OAKLAND – California Attorney General Rob Bonta today marked an important milestone in the work to bring desperately needed relief to people across California and the nation who are struggling with opioid addiction. The Attorney General announced that over 90% of eligible California cities and counties have signed on to a historic $26 billion settlement with the nation’s three major pharmaceutical distributors – Cardinal, McKesson, and AmerisourceBergen – and Johnson & Johnson over the companies’ role in creating and fueling the nationwide opioid crisis. This overwhelming support from local governments will help ensure California moves closer to receiving its full share of the settlement.
“We are one step closer to bringing much-needed relief and resources to communities in California and throughout the country,” said Attorney General Bonta. “Whether a family member, neighbor, or friend – far too many of us know someone whose life has been upended or tragically cut short because of opioid addiction. This settlement will not only hold Johnson & Johnson, Cardinal, McKesson, and AmerisourceBergen accountable for their role in fueling the devastating opioid crisis, it is expected to bring billions of dollars to California to help those suffering with substance use disorders access the help they need to recover.”
Attorney General Bonta, along with the attorneys general of North Carolina, Tennessee, Colorado, Connecticut, Delaware, Florida, Georgia, Louisiana, Massachusetts, New York, Ohio, Pennsylvania, and Texas, led negotiations of the up to $26 billion settlement.
In California, over 400 cities and counties – representing 97% of the state’s population – have signed on to the settlement.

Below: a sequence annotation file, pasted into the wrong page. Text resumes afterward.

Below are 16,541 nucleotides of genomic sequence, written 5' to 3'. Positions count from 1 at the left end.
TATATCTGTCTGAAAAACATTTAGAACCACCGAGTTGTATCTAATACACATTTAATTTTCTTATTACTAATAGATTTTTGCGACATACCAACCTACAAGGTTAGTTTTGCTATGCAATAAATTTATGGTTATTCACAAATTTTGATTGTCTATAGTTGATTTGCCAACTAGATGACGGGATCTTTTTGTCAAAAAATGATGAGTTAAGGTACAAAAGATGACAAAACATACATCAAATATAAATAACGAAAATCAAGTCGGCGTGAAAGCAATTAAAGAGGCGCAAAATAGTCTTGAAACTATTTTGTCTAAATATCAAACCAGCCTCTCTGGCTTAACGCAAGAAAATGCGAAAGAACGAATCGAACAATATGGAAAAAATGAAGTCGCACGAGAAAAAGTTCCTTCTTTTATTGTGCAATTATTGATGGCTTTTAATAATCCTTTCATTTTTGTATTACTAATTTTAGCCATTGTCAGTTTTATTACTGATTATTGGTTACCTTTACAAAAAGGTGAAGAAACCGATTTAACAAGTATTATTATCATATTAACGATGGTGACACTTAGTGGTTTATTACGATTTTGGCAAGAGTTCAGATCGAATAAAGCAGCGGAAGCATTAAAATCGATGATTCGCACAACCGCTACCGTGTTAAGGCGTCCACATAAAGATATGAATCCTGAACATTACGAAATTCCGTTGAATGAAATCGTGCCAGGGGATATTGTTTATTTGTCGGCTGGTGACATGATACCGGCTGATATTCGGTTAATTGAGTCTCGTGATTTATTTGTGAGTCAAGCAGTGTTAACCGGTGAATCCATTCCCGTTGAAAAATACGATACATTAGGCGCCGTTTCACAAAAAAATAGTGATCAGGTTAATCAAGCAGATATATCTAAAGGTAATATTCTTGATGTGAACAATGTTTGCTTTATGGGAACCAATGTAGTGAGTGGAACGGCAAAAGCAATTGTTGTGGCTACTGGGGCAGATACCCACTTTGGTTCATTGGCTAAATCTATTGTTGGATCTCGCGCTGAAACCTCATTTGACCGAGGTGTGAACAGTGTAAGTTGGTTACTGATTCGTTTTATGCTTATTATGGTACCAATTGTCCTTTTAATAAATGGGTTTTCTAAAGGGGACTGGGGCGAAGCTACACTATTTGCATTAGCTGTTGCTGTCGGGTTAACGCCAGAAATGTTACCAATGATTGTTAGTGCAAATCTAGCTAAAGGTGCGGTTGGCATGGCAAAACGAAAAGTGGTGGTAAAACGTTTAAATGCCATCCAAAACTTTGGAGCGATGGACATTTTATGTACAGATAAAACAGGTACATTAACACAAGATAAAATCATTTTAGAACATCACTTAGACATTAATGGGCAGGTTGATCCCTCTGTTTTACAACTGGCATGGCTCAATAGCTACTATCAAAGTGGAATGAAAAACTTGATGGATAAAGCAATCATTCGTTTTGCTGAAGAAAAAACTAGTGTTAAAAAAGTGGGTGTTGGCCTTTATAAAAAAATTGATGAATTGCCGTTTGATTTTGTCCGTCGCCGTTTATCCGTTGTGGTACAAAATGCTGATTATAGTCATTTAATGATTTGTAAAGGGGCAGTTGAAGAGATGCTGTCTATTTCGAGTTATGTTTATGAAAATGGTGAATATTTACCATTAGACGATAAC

When finalized, the settlement will resolve the claims of both states and local governments across the country, including the nearly 4,000 that have filed lawsuits in federal and state courts. The settlement also requires significant industry changes that will help prevent this type of crisis from ever happening again.
The settlement comes as a result of investigations by state attorneys general into whether the three distributors fulfilled their legal duty to refuse to ship opioids to pharmacies that submitted suspicious drug orders and whether Johnson & Johnson misled patients and doctors about the addictive nature of opioid drugs.
Cardinal, McKesson, AmerisourceBergen, and Johnson & Johnson will have until February 25, 2022, to decide whether to move forward with the settlement. If all parties move forward, the first payments will be made by the distributors in April, and Johnson & Johnson in July.
In addition to the settlement, Attorney General Bonta continues to fight to hold Purdue Pharma and the Sackler family accountable for their contribution to the ongoing opioid crisis. In December, a district court reversed a New York bankruptcy court’s confirmation of the company’s bankruptcy reorganization plan.
Today’s deal also comes on the heels of a previously announced $573 million opioid settlement with McKinsey & Company, which will bring over $59 million to California for opioid abatement.